Ability to quit smoking may depend on ADHD symptoms, Columbia researchers find

November 21, 2008

Tobacco use is more prevalent and smoking cessation less likely among persons with Attention Deficit Hyperactivity Disorder (A.D.H.D.) In a study of smokers with attention deficit and hyperactivity symptoms, those who exhibited elevated hyperactivity and impulsivity, with or without inattention, showed lower quit rates after 8 weeks than those with inattention symptoms alone or those without the A.D.H.D. symptoms. The study, now available online in Nicotine and Tobacco Research, could help smokers and physicians to better tailor cessation treatment for individuals with A.D.H.D.

"Greater understanding of the divergent associations that exist between the different kinds of A.D.H.D. have important public health consequences for smoking cessation and decreased tobacco-related mortality in this population," said the study's lead author Lirio Covey, Ph.D., professor of clinical psychology (in psychiatry) at Columbia University Medical Center and the New York State Psychiatric Institute.

"The effect of A.D.H.D. by itself on smoking cessation has rarely been examined; the effects of the individual A.D.H.D. symptoms on smoking cessation, even less so. To our knowledge, the effects of inattention or hyperactivity at baseline as separate domains of A.D.H.D. on cessation treatment outcome have never been examined," Dr. Covey reported.

During the initial, eight-week phase of a maintenance treatment study, 583 adult smokers, 43 of whom were identified with clinically significant A.D.H.D. symptom subtypes using the A.D.H.D. Current Symptom Scale, were treated with the medication buproprion (brand name Zyban®), the nicotine patch and regular cessation counseling. Compared to smokers without A.D.H.D., smokers of both A.D.H.D. subtypes combined showed lower abstinence rates throughout the study.

Breakdown of the A.D.H.D. group by subtype, however, revealed a more complicated picture. The researchers found that by the end of the treatment, the proportion of abstainers among A.D.H.D. smokers with inattention were nearly identical to those without A.D.H.D. (55 percent compared to 54 percent, respectively).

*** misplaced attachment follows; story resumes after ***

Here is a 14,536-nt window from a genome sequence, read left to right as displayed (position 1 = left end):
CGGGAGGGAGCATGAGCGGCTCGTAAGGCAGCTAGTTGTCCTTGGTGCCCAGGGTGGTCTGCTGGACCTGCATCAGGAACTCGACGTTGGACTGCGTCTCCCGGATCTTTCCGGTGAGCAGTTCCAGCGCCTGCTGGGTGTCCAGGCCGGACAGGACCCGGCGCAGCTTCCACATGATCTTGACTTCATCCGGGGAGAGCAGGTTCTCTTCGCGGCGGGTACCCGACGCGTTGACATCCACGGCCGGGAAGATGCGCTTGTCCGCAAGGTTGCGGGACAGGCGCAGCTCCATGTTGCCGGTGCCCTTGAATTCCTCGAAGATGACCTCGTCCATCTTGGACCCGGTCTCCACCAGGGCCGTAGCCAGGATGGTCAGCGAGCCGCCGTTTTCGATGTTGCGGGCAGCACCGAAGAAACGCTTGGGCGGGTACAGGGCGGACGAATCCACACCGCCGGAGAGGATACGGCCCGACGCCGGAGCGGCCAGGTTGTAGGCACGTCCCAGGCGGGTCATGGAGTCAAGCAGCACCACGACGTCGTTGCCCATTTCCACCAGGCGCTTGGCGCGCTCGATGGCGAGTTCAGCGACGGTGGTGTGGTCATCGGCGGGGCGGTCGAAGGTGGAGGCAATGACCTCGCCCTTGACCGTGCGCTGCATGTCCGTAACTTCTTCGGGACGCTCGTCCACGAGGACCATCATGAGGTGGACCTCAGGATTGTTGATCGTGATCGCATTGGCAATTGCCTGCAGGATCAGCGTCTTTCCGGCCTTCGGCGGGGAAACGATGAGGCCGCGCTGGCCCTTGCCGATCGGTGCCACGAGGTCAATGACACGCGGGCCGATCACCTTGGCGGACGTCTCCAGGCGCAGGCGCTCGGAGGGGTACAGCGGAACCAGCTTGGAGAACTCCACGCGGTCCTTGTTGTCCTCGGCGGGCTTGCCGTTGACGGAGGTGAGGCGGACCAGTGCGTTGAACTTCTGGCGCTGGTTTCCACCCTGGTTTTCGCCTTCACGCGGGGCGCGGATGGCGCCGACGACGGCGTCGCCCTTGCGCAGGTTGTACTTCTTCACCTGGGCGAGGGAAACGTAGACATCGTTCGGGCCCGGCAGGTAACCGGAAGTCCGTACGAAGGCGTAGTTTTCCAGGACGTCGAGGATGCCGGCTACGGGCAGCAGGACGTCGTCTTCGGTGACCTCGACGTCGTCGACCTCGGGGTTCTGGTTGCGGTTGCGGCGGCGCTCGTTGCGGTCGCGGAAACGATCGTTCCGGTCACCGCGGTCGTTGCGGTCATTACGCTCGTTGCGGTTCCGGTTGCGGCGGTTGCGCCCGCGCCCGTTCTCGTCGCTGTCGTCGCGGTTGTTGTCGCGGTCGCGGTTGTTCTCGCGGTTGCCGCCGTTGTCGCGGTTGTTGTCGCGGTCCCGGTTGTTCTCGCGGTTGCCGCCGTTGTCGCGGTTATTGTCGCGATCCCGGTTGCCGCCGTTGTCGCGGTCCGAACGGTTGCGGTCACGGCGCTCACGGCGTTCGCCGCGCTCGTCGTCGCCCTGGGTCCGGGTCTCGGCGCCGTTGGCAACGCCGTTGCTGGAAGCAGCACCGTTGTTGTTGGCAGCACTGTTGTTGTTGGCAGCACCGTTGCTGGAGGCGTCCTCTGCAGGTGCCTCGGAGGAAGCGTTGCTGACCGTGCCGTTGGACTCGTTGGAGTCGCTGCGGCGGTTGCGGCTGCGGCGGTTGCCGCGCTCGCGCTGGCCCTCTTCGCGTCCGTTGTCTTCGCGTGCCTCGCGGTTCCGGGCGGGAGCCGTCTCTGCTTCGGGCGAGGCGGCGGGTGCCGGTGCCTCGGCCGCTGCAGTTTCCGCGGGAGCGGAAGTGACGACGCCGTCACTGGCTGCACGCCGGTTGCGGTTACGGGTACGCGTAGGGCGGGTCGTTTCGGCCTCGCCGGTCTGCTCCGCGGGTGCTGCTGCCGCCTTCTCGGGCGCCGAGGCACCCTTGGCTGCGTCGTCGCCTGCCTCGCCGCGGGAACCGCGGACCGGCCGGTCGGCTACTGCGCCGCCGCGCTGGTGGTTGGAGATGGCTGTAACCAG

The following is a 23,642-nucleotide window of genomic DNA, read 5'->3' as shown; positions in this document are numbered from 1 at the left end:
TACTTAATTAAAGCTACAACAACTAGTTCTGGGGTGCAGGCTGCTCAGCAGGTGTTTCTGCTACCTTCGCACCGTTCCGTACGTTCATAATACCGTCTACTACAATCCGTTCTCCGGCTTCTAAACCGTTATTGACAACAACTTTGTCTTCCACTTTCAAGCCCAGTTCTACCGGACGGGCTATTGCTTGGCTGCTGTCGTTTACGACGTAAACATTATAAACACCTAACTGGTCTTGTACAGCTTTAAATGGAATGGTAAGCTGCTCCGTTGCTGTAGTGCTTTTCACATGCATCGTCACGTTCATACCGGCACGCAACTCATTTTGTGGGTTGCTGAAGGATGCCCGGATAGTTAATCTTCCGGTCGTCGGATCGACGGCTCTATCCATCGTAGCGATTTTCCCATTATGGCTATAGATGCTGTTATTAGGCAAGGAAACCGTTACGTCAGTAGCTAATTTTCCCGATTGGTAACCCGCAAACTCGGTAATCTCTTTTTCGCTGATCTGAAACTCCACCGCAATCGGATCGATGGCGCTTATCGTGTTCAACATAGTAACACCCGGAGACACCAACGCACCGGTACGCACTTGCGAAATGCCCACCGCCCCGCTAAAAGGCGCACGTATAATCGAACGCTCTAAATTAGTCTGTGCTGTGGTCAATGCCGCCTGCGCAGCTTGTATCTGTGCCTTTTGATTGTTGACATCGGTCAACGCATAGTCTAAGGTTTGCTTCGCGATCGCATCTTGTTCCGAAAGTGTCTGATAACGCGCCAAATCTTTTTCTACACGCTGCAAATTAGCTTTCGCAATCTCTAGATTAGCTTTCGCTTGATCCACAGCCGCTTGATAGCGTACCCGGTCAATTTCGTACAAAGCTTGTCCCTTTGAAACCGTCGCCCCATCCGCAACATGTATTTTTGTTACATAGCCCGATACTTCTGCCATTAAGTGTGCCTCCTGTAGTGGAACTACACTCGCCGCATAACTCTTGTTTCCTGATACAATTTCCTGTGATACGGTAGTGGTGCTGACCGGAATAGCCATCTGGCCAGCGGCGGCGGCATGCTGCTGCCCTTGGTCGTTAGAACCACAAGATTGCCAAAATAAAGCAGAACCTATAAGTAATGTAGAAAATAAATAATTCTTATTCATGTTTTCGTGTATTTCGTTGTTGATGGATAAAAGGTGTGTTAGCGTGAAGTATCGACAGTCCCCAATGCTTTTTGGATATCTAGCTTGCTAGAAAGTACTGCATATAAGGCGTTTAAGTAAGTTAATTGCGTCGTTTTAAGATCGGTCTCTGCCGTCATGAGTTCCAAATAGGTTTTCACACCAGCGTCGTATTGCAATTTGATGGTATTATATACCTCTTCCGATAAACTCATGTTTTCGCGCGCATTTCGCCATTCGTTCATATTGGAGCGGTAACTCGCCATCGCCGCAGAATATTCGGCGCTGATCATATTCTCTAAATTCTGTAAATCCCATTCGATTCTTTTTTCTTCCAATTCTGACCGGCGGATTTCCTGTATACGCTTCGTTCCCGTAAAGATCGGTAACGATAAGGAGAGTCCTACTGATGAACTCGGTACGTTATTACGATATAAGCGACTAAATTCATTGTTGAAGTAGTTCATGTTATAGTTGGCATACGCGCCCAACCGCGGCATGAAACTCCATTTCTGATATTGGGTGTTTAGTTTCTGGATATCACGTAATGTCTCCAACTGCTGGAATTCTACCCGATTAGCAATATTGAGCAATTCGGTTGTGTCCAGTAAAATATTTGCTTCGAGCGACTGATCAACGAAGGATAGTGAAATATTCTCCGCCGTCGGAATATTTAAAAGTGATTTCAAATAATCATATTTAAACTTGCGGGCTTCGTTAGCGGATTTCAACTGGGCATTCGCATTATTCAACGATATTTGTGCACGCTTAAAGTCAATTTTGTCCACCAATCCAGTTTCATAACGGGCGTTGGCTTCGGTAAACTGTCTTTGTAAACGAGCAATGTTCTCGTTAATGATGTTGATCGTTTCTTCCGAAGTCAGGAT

By contrast, the A.D.H.D. subgroup with hyperactivity, with or without inattention, exhibited lower quit rates throughout the treatment period compared to smokers without A.D.H.D., essentially finding that only in the presence of hyperactivity and impulsivity, were differences observed between smokers with or without A.D.H.D. symptoms.

"The knowledge gained from further study of how these early onset disorders of nicotine dependency and A.D.H.D. are related could lead to early prevention of either one or both of these conditions," concluded Dr. Covey. More research is needed to tease out why hyperactivity causes less cessation success.

The greater propensity to smoke and difficulty quitting among persons with mental illness is thought to play a role in the "hardening" phenomenon, or the increased resistance to smoking cessation among certain smokers.

Much evidence that nicotine improves attentiveness and performance deficits among persons with A.D.H.D. provides a "self-medicating" rationale for tobacco use among persons with A.D.H.D. Pre-clinical data showing that dopamine, a neurotransmitter relevant to attentional processes and impulse control, is released upon smoking, is consistent with the self-medication hypothesis.

A.D.H.D. is a neuropsychiatric condition that begins in early childhood and, in most cases, persists to adolescence and adulthood. The core symptom domains in A.D.H.D. are inattention and hyperactivity/impulsivity. A.D.H.D. has been sub-classified into three subtypes: predominantly inattention, predominantly hyperactivity/impulsivity, and combined inattention and hyperactivity/impulsivity.

Source: Columbia University

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